Screening for prostate cancer in older men has been problematic. While this form of cancer can be fatal, it often progresses so slowly that men are more likely to die from some other disease. Aggressive treatments such as radical prostatectomy or radiation therapy may eradicate the cancer but have negative effects on quality of life. More conservative treatments may preserve quality of life, but may not be appropriate for those cases where the disease is progressing more quickly. In the face of these uncertainties, what is the appropriate age to stop screening?
Although guidelines suggest that men 75 years or older may not benefit from screening, surveys continue to show high rates of screening in this population. Since most screening and treatment trials for prostate cancer have systematically excluded older men, there are no well-characterized data about survival and quality-of-life issues.
In a population-based cohort study published in the May issue of The American Journal of Medicine, researchers followed 465 men aged 75 to 84 who had been diagnosed with clinically localized prostate cancer in 1994 or 1995. Of those patients, 175 received aggressive treatment (surgery or radiation therapy) and 290 received hormone therapy or no treatment. The authors evaluated health-related quality of life (HRQOL) outcomes and survival 2 years after the original diagnosis. Survival was also evaluated 7 years after diagnosis.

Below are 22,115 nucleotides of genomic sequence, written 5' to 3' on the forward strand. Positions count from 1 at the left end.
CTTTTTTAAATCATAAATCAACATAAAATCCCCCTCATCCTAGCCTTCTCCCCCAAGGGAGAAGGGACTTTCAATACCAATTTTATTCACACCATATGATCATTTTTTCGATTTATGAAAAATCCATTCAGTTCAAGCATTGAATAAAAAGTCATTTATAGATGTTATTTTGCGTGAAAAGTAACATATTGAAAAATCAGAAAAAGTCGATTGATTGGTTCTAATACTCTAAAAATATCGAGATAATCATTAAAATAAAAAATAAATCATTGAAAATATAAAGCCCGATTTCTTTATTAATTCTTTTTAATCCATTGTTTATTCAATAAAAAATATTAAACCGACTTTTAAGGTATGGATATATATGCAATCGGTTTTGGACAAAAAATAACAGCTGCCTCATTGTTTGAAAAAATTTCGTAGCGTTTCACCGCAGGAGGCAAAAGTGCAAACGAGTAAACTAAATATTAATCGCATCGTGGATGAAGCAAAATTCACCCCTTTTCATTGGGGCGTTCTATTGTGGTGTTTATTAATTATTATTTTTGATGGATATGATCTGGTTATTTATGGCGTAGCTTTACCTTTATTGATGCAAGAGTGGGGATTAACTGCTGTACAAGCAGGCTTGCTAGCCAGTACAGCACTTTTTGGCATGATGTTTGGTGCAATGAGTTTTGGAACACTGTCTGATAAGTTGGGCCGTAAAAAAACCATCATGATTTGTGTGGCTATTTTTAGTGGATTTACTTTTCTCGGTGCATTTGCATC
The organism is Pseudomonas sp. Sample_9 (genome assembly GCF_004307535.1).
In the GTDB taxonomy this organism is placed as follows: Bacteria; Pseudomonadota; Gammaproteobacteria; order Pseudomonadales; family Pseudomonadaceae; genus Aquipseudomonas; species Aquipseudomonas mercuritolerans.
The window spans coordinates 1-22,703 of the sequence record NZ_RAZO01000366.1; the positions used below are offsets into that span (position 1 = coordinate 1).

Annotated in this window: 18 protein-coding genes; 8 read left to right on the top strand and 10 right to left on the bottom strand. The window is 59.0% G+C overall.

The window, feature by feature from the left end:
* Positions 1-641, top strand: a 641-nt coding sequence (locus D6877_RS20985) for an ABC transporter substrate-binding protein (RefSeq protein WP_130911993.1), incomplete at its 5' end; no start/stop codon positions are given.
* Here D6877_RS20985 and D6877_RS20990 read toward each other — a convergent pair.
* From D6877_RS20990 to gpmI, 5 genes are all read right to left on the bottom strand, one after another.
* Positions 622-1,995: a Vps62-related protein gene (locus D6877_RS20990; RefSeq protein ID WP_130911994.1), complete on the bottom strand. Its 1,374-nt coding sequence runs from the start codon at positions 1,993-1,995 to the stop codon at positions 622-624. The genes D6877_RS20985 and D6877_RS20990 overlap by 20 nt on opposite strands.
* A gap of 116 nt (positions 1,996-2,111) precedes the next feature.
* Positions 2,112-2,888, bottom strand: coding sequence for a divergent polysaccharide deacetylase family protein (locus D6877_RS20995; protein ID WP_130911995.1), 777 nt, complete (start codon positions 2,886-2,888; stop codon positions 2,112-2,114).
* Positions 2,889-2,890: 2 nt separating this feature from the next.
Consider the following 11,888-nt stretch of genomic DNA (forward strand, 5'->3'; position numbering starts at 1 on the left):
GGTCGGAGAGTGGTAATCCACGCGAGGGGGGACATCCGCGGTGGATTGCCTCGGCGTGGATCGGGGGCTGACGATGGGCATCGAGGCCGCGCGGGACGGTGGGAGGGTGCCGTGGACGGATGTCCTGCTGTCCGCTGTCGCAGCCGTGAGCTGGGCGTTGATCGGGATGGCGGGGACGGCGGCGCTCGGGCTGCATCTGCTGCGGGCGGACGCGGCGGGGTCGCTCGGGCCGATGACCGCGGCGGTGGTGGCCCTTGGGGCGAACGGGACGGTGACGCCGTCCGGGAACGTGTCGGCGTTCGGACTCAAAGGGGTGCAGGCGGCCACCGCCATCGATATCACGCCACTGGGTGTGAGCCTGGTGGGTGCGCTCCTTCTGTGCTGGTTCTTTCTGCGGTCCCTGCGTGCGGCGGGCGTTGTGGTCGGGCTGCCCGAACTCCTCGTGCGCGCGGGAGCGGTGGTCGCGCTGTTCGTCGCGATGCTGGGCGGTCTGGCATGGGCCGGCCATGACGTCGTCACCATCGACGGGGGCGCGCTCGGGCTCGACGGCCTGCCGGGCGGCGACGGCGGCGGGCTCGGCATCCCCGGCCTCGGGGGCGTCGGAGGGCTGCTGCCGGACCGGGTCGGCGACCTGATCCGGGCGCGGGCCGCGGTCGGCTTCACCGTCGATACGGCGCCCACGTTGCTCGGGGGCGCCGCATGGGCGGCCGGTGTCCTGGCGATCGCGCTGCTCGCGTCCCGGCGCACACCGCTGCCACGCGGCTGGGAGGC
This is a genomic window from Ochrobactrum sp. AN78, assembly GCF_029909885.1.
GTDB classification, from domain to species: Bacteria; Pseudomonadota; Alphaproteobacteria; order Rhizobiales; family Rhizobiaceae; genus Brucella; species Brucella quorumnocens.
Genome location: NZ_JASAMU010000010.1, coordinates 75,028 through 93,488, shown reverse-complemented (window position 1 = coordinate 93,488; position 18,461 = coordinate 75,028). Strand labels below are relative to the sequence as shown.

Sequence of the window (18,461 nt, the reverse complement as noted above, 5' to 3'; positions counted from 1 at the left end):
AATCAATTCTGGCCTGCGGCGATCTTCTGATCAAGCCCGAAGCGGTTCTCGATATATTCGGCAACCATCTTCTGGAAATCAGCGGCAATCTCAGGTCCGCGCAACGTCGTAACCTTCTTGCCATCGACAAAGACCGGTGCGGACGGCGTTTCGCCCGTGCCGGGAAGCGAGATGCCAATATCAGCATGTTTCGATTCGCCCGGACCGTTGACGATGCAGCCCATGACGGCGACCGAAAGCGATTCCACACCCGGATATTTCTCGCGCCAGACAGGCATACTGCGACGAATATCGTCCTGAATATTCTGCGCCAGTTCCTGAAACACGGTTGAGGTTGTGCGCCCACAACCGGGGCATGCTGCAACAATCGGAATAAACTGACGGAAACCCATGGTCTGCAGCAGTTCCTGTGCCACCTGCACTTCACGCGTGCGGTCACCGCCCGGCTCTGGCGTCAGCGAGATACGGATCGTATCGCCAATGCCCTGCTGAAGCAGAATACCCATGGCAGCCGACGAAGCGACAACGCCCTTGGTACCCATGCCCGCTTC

Writing in the article, Richard M. Hoffman, MD, MPH, of the Medicine Service, New Mexico VA Health Care System and the University of New Mexico Cancer Research and Treatment Center, concludes, "Aggressive treatment minimally reduced the risk of dying from prostate cancer; disease specific survival, however, was relatively high in both groups because most deaths were from other causes. However, by 24 months following diagnosis, men who received aggressive treatment had suffered more urinary and bowel dysfunction and were more bothered by sexual dysfunction. General health and physical function were higher for aggressively treated men but this was likely due to residual selection bias. Our results reinforce concerns that men 75 years and older may not benefit from prostate cancer screening because they may suffer adverse outcomes from aggressive treatment of localized disease."
The article, "Health Outcomes in Older Men with Localized Prostate Cancer: Results from the Prostate Cancer Outcomes Study" by Richard M. Hoffman, MD, MPH, Michael J. Barry, MD, Janet L. Stanford, PhD, Ann S. Hamilton, PhD, William C. Hunt, MS, and Mary McNaughton Collins, MD, MPH, appears in The American Journal of Medicine, Volume 119, Number 5 (May 2006), published by Elsevier.
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